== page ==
Bertrand Piccard is on the way to California from Hawaii flying a totally solar-powered plane he and fellow pilot-inventor Andre Borschberg developed.
To help the pilots withstand extreme temperatures, low oxygen and high stress levels while navigating a 1.6-kilogram sliver of carbon fibre 8,500 meters above the earth, a team of eight NestlÃ© Research experts and scientists has developed healthy and tasty, tailor-made menus as well as innovative packaging solutions.
NestlÃ© Research has worked closely with the Solar Impulse team for over five years, developing a range of meals and snacks that can withstand extreme variations in temperature and climatic conditions, while meeting the specific nutritional needs of the pilots.
As part of the mission, a dedicated nutrition expert will provide ongoing support and will monitor the pilots´ health and collect relevant data for future products. Throughout their journey across the US and the Atlantic Ocean, the pilots will be fueled by meals made and packaged on NestlÃ© USA´s campus in Solon, Ohio, where the company invested USD50 million in a new research and development facility in 2015.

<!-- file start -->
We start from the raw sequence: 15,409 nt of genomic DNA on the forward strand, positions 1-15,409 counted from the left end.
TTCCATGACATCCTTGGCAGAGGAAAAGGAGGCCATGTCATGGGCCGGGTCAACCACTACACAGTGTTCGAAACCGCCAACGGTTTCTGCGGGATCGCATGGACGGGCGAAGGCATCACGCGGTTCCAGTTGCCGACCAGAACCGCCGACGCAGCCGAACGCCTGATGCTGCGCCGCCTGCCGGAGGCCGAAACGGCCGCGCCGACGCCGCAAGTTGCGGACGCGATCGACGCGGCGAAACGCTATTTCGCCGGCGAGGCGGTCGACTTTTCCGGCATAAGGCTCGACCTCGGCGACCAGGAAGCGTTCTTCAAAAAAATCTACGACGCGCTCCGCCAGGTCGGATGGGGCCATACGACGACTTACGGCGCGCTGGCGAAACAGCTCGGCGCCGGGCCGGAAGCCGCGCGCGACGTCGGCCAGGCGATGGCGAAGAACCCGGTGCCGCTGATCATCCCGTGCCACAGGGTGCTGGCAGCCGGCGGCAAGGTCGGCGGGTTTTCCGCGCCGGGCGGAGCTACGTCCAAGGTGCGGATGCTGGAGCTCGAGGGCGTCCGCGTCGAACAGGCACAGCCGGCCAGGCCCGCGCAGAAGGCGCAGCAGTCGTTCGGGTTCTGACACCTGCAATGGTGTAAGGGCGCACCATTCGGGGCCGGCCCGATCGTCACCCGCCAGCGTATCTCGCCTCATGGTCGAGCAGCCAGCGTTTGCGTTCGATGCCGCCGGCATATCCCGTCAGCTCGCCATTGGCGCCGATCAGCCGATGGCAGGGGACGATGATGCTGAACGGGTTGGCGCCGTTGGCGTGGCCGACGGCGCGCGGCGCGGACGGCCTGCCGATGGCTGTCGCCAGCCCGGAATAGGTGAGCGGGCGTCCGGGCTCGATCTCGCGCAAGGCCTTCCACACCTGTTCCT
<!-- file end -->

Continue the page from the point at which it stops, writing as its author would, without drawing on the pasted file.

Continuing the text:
The data captured during the flight and the learnings from the five years of work with Solar Impulse will provide valuable insights for the development of future products, such as foods that meet targeted needs for specific population groups.
A dedicated NestlÃ© research scientist is following the plane, managing the diet and nutrition of the pilots and ensuring that the correct amounts of food are available.
Completion of the flight is expected in the summer and the plane is scheduled to be spanning 35,000 kilometres and some 500 hours of actual flying time.
Swiss pioneers Piccard (Chairman) and Borschberg (CEO) are the founders, pilots and driving force behind Solar Impulse, the first aircraft able to fly day and night without a drop of fuel, propelled solely by the sun´s energy.
After the original Solar Impulse Si1 prototype which holds eight world records, Si2 engineers have designed and constructed a new single-seater aircraft made of carbon fiber. It has a 72 meter wingspan (larger than that of the Boeing 747) for a weight of just 2,300 kg, equivalent to that of a car.
The 17,248 solar cells built into the wing supply electric motors (17.5 CV each) with renewable energy. The solar cells recharge four lithium batteries totaling 633 kg each, which allow the aircraft to fly at night and therefore have virtually unlimited autonomy.